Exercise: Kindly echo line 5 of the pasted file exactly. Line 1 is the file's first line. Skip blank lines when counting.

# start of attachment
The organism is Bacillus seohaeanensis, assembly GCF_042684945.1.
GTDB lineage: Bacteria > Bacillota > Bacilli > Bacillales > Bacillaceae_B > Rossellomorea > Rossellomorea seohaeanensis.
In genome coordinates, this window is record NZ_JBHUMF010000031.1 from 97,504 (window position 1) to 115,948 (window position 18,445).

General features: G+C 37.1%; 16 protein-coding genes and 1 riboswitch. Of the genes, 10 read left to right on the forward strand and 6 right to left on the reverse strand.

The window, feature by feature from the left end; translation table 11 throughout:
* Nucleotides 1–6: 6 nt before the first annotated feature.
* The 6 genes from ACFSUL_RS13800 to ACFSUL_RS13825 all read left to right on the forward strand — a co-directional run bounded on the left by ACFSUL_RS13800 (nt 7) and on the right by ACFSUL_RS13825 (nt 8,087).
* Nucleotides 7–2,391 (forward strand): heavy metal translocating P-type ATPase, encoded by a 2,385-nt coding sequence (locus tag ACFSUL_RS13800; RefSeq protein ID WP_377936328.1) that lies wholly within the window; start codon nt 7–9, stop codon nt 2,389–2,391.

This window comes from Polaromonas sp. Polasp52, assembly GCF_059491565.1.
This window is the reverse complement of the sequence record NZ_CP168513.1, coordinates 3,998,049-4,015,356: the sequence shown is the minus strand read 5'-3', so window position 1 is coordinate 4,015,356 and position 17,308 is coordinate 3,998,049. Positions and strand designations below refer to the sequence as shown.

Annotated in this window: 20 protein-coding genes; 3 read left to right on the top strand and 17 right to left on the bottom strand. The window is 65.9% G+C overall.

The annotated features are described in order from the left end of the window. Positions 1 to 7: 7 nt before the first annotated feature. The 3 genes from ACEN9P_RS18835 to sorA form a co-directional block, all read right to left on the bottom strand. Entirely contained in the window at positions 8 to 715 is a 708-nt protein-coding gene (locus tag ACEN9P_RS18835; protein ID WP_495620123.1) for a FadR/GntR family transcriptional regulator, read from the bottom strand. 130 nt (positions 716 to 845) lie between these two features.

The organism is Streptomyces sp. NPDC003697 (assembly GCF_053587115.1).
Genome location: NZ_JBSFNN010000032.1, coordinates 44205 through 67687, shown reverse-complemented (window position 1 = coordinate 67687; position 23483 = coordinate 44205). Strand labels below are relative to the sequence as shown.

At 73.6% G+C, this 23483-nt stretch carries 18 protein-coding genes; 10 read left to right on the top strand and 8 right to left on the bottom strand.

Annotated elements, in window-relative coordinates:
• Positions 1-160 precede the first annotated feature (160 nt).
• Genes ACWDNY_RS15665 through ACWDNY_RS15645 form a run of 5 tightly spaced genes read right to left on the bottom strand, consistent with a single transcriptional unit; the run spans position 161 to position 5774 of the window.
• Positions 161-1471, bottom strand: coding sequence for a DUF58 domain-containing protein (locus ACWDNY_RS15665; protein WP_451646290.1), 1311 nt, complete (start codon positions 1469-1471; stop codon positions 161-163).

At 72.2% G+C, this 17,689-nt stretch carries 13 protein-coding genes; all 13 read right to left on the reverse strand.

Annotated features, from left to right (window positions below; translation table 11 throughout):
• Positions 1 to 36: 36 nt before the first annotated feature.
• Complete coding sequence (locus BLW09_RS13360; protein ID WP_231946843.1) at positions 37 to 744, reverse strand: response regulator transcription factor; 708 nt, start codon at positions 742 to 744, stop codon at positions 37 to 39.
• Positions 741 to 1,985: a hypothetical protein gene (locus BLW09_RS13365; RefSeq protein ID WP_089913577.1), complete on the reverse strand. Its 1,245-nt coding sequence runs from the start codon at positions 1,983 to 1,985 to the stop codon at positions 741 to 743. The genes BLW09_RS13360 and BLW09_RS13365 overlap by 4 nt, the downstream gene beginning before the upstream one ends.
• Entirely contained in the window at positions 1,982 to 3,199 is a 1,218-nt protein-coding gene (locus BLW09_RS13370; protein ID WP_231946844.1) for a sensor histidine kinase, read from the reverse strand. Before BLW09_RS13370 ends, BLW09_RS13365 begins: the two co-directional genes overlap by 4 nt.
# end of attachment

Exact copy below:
The window, feature by feature from the left end; translation table 11 throughout: